eTable. Baseline characteristics for participants missing and not missing the primary outcome of pain interference at 3, 6, and 12 months follow-up.
eFigure. Comparison of intervention (N-of-1 trial) and control patients at 0, 3, 6, and 12 months from study entry.
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Kravitz RL, Schmid CH, Marois M, et al. Effect of Mobile Device–Supported Single-Patient Multi-crossover Trials on Treatment of Chronic Musculoskeletal Pain: A Randomized Clinical Trial. JAMA Intern Med. 2018;178(10):1368–1377. doi:10.1001/jamainternmed.2018.3981
Does participation in an individually designed single-patient multi-crossover (n-of-1) trial improve pain-related or patient-engagement outcomes compared with usual care among patients with chronic musculoskeletal pain?
This randomized clinical trial found no significant difference in pain-related interference at 6-month follow-up between 108 patients randomized to an n-of-1 trial supported by a mobile app and 107 patients randomized to usual care. Medication-related shared decision making was significantly better in the n-of-1 group, and the n-of-1 participants were highly satisfied with the mobile app.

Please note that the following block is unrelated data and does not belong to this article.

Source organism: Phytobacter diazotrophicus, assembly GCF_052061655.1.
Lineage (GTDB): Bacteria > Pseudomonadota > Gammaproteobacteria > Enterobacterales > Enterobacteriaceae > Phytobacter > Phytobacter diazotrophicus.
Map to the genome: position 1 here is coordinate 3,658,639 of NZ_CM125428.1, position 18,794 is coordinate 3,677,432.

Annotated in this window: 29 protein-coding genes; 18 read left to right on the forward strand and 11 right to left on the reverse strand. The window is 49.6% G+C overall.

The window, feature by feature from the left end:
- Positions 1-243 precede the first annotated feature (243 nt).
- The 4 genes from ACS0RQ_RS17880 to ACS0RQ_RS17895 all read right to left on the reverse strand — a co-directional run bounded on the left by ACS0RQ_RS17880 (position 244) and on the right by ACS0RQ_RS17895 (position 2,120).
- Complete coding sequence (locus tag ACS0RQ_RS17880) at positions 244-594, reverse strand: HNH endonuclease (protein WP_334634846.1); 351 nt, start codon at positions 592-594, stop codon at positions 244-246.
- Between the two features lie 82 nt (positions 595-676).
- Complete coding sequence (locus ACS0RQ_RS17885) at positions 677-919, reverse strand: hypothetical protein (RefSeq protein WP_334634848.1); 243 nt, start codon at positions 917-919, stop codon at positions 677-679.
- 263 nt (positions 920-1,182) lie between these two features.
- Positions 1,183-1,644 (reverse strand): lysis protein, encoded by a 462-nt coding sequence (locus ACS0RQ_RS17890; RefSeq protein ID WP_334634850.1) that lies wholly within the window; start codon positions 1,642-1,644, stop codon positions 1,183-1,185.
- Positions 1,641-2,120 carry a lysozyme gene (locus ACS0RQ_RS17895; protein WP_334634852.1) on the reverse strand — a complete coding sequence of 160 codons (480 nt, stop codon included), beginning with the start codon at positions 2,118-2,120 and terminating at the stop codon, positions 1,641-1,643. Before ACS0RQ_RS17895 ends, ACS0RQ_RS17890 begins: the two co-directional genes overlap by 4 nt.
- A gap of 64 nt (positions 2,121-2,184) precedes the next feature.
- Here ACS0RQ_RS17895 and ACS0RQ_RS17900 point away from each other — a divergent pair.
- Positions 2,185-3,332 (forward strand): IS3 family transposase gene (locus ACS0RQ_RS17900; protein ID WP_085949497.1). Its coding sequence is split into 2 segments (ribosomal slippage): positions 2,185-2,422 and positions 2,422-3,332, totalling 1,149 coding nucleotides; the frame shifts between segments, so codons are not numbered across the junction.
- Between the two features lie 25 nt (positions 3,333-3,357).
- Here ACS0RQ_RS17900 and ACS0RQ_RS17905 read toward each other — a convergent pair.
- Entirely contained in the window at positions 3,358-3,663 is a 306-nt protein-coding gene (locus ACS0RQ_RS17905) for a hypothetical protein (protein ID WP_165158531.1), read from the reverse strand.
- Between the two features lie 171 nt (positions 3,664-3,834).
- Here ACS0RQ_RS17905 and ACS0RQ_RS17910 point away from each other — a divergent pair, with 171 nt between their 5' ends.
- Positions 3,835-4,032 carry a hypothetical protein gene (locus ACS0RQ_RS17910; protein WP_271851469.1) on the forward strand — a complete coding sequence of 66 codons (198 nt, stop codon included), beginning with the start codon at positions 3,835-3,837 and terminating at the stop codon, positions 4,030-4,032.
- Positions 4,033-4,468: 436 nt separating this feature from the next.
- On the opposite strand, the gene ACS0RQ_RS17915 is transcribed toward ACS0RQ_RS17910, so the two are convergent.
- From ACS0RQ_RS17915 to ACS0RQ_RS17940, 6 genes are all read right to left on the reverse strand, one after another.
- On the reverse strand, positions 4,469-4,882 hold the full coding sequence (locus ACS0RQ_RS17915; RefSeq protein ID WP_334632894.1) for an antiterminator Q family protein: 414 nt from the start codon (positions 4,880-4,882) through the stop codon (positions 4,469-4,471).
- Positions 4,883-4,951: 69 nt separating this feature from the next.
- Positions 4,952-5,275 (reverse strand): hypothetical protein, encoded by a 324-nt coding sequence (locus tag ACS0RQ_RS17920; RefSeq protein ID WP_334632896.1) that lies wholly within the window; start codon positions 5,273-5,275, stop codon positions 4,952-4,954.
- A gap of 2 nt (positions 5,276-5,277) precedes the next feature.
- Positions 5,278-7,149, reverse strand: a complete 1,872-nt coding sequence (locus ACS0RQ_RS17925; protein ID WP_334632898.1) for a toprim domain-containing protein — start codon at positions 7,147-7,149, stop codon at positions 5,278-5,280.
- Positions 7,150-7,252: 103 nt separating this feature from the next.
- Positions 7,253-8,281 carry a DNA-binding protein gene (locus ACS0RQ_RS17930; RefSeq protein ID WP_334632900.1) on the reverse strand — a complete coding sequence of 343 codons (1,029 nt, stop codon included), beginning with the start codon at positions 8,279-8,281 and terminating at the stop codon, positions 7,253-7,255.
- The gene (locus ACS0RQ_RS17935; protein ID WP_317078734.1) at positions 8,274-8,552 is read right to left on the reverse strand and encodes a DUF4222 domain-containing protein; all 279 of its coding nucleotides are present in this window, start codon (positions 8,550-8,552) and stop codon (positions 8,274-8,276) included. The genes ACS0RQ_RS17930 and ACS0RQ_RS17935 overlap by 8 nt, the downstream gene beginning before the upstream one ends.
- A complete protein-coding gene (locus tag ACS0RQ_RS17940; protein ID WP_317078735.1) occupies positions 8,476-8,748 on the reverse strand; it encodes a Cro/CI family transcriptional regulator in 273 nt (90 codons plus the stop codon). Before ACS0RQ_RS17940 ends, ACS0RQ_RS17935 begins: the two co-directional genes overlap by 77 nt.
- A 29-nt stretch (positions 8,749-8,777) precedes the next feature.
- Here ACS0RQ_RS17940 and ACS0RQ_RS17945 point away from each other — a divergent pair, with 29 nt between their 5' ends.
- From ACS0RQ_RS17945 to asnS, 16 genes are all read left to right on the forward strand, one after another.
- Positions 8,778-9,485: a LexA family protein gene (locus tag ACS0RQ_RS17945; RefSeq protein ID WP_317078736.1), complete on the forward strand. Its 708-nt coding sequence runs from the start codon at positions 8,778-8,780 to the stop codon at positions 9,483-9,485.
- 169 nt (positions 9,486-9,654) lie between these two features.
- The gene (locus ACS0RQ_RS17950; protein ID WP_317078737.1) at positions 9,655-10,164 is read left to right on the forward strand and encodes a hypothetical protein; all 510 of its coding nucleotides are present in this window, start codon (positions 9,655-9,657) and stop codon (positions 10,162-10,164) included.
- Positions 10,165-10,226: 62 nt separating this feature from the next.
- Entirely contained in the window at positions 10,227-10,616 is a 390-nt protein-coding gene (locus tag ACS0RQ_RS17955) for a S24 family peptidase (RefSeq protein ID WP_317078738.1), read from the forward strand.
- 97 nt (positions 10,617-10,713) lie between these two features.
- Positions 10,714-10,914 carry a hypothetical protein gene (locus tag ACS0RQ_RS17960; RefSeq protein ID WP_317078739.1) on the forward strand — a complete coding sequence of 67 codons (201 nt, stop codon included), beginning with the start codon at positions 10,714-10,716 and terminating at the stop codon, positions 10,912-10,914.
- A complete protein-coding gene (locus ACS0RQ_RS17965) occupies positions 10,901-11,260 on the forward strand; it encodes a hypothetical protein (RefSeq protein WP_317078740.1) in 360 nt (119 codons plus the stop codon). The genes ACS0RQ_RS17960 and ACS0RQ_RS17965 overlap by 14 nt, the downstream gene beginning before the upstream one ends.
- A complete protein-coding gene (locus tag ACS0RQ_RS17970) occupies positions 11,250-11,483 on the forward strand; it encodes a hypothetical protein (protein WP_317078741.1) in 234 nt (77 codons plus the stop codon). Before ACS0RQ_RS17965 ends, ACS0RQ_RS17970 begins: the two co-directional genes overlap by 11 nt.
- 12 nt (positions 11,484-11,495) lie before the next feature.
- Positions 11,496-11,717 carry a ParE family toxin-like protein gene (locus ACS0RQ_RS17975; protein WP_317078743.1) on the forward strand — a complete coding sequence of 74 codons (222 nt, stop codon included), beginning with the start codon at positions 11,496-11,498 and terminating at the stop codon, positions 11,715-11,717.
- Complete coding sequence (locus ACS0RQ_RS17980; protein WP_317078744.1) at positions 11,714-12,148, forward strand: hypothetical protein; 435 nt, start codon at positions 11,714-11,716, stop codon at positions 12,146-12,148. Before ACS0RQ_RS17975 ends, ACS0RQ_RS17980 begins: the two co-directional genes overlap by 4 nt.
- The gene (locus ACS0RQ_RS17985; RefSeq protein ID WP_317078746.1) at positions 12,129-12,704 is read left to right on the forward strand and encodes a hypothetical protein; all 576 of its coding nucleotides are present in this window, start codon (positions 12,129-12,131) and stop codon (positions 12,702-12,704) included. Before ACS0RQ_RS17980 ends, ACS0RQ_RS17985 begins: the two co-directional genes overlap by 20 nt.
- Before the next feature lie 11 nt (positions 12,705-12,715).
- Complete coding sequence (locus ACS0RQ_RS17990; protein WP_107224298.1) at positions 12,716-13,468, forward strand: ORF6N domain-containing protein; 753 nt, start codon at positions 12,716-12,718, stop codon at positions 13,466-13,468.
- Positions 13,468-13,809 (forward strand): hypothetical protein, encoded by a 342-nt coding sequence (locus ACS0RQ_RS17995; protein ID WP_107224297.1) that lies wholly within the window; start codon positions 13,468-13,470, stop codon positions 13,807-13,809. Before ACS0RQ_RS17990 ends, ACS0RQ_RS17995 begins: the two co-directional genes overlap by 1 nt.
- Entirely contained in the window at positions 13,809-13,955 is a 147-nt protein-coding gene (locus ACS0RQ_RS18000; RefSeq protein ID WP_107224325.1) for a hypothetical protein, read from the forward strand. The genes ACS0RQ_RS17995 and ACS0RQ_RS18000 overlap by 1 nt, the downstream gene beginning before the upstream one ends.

In this study, n-of-1 trials supported by a mobile app were feasible and associated with a satisfactory user experience, but participation did not significantly improve pain interference.
Individually designed single-patient multi-crossover (n-of-1) trials can facilitate tailoring of treatments directed at various conditions, including chronic musculoskeletal pain (CMSP) but are potentially burdensome, which may limit uptake in research and practice.
To determine whether patients randomized to participate in an n-of-1 trial supported by a mobile health (mHealth) app would experience less pain and improved global health, adherence, satisfaction, and shared decision making compared with patients assigned to usual care.